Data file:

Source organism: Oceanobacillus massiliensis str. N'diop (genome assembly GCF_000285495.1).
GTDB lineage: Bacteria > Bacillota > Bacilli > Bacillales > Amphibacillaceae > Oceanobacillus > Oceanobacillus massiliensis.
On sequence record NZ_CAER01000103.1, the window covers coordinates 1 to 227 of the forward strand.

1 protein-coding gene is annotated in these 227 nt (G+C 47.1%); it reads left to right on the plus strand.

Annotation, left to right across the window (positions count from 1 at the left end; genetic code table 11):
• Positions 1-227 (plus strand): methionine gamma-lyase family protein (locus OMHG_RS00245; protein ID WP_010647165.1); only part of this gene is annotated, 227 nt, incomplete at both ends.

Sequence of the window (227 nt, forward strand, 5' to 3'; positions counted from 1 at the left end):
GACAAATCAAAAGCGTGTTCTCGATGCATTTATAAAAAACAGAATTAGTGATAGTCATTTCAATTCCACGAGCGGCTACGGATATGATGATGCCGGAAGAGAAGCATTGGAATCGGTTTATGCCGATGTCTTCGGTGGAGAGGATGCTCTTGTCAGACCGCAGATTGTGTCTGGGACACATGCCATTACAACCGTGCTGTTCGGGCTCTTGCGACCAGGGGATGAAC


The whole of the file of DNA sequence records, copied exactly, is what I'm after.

Source organism: Oceanobacillus massiliensis str. N'diop (genome assembly GCF_000285495.1).
GTDB lineage: Bacteria > Bacillota > Bacilli > Bacillales > Amphibacillaceae > Oceanobacillus > Oceanobacillus massiliensis.
On sequence record NZ_CAER01000103.1, the window covers coordinates 1 to 227 of the forward strand.

1 protein-coding gene is annotated in these 227 nt (G+C 47.1%); it reads left to right on the plus strand.

Annotation, left to right across the window (positions count from 1 at the left end; genetic code table 11):
• Positions 1-227 (plus strand): methionine gamma-lyase family protein (locus OMHG_RS00245; protein ID WP_010647165.1); only part of this gene is annotated, 227 nt, incomplete at both ends.

Sequence of the window (227 nt, forward strand, 5' to 3'; positions counted from 1 at the left end):
GACAAATCAAAAGCGTGTTCTCGATGCATTTATAAAAAACAGAATTAGTGATAGTCATTTCAATTCCACGAGCGGCTACGGATATGATGATGCCGGAAGAGAAGCATTGGAATCGGTTTATGCCGATGTCTTCGGTGGAGAGGATGCTCTTGTCAGACCGCAGATTGTGTCTGGGACACATGCCATTACAACCGTGCTGTTCGGGCTCTTGCGACCAGGGGATGAAC